Yet the reality of coalition negotiations is this: Lapid doesn’t like Bennett and vice-versa; Lapid and Bennett don’t like Shas; Netanyahu doesn’t like Bennett and knows that adding him would create international costs. And by the way, would Bennett enter a government that started out by announcing a long freeze in construction?

So it isn’t as easy as mainstream conventional wisdom makes it seem.

It is also suggested the P.A. leader Mahmoud Abbas might actually give up something to get negotiations going. Like what? Perhaps giving up law suits against Israel—which is now supposedly occupying the territory of an internationally recognized Palestinian state, allegedly achieved without any agreement with Israel—in the international court.

Well, maybe. But Abbas faces massive political pressure in his society that far exceeds anything Netanyahu faces. What will he get for giving up what he has claimed as a trump card, a great victory? He certainly doesn’t fear pressure from Obama. Unlike Israel, the Palestinians can do anything they want and not face costs or even public criticism from the American president.

In other words, the whole thing isn’t going to work. Obama might come away with just enough to claim some success, a claim that will be echoed in the mass media. But it would be meaningless.

From Israel’s standpoint, however, letting Obama take the bows as a great peacemaker is worthwhile as long as it doesn’t cost too much or involve too much risk. Ironically, because of Obama’s policies and the rising boldness of its enemies and a revolutionary Islamism that feels itself triumphant, Israel is going to need U.S. support a bit more in the coming four years.

Posted by Ted Belman @ 9:17 pm | 14 Comments »



14 Responses to “The Real Meaning of the Obama Visit to Israel and U.S.-Israel Relations in Obama’s Second Term.”

  1. Bernard Ross says:

    announcements made after the visit will signal the path. Certainly Syria and Iran must be on the agenda but also is that the current signal is the visit to Israel, PA and Jordan implying the involving of all 3. We shall see if a signal of moving closer to a pal/jordan confed will begin. Any potential recognition of the pal state and/or Jordanian involvement in negotiations will signal a confed. in the future. Any announcements would have been already agreed prior and timed for public consumption.

  2. Shmuel HaLevi says:

    I am very happy for the US. Apparently their government has no other immediate priority, right at its first days in renewed office, but to invest its dwindlng power to come on over and visit.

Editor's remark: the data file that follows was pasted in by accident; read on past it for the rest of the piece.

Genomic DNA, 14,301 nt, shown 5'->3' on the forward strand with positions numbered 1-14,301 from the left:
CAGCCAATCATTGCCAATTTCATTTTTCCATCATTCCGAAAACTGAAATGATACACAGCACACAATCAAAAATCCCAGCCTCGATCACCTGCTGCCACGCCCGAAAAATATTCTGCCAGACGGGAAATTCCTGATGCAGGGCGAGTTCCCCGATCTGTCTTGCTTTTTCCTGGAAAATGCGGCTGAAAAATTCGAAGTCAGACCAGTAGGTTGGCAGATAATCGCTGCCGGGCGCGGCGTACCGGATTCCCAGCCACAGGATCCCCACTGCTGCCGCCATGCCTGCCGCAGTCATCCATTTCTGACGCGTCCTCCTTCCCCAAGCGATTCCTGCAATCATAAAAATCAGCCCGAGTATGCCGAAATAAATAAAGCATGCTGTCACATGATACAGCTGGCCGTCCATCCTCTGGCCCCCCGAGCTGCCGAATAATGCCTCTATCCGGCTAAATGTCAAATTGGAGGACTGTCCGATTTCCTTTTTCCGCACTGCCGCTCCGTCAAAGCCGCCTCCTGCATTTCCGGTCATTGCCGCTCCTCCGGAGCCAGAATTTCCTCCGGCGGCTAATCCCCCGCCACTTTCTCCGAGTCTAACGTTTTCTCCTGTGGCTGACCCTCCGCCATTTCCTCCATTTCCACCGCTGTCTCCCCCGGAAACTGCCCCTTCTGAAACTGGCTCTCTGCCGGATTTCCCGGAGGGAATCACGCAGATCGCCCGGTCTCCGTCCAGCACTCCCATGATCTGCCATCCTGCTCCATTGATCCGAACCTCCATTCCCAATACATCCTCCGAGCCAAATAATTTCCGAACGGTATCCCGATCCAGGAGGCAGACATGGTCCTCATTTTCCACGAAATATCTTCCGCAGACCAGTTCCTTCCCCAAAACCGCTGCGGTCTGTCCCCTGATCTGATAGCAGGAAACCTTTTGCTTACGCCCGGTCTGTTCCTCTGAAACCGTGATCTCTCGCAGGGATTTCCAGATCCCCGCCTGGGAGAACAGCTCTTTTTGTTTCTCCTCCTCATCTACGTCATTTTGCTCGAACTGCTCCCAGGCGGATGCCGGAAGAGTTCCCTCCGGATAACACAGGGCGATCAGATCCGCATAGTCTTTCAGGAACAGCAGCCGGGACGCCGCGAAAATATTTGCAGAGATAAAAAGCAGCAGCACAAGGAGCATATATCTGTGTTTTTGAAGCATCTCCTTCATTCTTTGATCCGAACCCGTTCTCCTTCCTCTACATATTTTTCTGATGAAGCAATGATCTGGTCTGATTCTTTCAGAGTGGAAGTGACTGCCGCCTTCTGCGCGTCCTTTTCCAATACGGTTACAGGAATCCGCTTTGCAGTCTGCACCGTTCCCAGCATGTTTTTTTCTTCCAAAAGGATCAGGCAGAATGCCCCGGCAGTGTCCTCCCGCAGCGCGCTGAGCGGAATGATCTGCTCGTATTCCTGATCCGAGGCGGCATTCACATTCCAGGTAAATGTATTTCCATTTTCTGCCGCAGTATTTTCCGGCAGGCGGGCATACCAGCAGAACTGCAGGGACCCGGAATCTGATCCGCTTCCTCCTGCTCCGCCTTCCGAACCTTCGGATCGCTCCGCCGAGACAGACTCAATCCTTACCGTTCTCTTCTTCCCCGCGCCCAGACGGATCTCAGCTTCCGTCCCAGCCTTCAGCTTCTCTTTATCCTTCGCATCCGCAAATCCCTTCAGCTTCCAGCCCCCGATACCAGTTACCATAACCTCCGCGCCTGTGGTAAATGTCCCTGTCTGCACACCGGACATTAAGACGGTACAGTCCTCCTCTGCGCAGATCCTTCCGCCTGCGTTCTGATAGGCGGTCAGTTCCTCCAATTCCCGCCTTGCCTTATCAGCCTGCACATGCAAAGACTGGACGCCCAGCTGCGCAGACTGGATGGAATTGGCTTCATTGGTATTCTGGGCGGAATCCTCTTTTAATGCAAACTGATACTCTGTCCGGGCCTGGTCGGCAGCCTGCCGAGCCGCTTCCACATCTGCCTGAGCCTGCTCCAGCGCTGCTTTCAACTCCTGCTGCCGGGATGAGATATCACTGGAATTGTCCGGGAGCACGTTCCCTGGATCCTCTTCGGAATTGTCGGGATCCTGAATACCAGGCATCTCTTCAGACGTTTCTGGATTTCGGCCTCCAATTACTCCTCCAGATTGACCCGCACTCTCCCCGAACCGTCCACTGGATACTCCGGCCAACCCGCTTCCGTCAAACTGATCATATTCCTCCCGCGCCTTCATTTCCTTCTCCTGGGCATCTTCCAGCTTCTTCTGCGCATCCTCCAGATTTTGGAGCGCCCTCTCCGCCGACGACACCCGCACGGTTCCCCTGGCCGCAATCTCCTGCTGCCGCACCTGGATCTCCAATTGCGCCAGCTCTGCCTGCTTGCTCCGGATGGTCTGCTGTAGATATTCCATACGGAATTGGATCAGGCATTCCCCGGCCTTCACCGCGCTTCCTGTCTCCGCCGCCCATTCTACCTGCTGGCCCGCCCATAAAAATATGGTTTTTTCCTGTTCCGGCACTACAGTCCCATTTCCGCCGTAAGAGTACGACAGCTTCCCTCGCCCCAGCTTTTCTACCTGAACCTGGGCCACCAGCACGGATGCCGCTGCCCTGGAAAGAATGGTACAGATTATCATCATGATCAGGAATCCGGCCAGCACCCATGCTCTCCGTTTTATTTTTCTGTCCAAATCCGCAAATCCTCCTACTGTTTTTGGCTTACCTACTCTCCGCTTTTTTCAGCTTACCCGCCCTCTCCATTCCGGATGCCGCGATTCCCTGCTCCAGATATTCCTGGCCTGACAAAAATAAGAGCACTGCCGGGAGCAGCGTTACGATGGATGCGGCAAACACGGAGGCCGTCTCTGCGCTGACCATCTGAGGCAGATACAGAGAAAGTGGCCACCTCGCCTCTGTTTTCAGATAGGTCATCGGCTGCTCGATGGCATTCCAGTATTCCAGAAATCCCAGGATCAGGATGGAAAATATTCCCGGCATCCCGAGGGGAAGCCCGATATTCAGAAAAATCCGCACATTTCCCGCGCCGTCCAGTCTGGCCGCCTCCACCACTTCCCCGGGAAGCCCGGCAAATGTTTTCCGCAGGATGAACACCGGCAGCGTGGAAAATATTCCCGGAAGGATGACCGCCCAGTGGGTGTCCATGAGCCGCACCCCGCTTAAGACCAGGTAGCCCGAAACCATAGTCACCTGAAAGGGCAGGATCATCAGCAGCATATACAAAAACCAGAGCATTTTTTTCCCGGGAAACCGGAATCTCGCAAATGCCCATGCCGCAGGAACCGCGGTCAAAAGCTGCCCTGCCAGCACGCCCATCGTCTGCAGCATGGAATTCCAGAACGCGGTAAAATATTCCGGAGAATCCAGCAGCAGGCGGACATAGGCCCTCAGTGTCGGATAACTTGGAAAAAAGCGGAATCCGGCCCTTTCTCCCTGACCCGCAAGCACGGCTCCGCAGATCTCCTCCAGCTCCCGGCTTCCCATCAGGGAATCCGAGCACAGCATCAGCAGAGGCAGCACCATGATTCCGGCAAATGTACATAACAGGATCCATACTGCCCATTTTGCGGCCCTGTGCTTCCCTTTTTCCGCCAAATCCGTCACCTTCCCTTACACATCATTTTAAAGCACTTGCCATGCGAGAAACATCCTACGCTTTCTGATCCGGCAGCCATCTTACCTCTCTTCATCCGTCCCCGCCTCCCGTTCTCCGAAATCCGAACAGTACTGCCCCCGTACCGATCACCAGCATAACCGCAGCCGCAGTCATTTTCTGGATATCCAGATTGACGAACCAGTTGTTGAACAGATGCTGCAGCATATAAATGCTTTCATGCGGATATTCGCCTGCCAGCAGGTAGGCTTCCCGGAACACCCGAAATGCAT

Now to reality. Mr. Soetoro Obama is our enemy. His selection of support personnel and his personal training clearly define him as such.
    Consequently we must assure that while keeping appearances, his intents are twarted.
    Can that be done by the flimsy leadership of ours? No way! Whose fault it is that lower than mediocre people are elected? Our fault, the people’s fault.
    Is there a possible corrective action? Yes! There is.
    But it will require grit, focus and top level identification with our JEWISH NATIONAL interests.
    Elections outside the corrupt system must be effected to elect altenative government structures, judges, representatives and leaders.
    A NEW JEWISH NATIONAL ASSEMBLY must be set in place to replace the so called Knesset.
    From Mr. Netanyahu we can only expect falsehoods, betrayals, defeat.

  3. Reg Vernon says:

    These are difficult times and a careful hand is needed to guide Israel through the coming ME turmoil. I think that annexation of the West Bank and complete integration of its inhabitants into Israel is the logical, if fraught, direction to go. Handled sensitively, but with firmness, I think that the peace dividend will bring such wealth and opportunity to Palestinians that there will be no stomach for futile jihadist adventures. Which is not to say that the journey together will be smooth. It can be done.

  4. Jeffrey Cohen says:

    @ Shmuel HaLevi:
    Shmuel HaLevi Said:

    Elections outside the corrupt system must be effected to elect alternative government structures, judges, representatives and leaders.
    A NEW JEWISH NATIONAL ASSEMBLY must be set in place to replace the so called Knesset.

    This suggestion of forming an alternative Israeli government is ridiculous. While the current structure of the Israeli government is less than ideal (OK, it sucks) any change must be executed by taking over the existing government from within through democratic means and then changing it. Anything else will destroy the country as Israel cannot afford a coup of any type. If you really want to make changes in the Israeli government then join the ruling party (the Likud), get all your friends and their friends to join and VOTE OUT Netanyahu. Vote Moshe Feiglin to the head of the Likud and you will see revolutionary changes in Israel.

  5. Shmuel HaLevi says: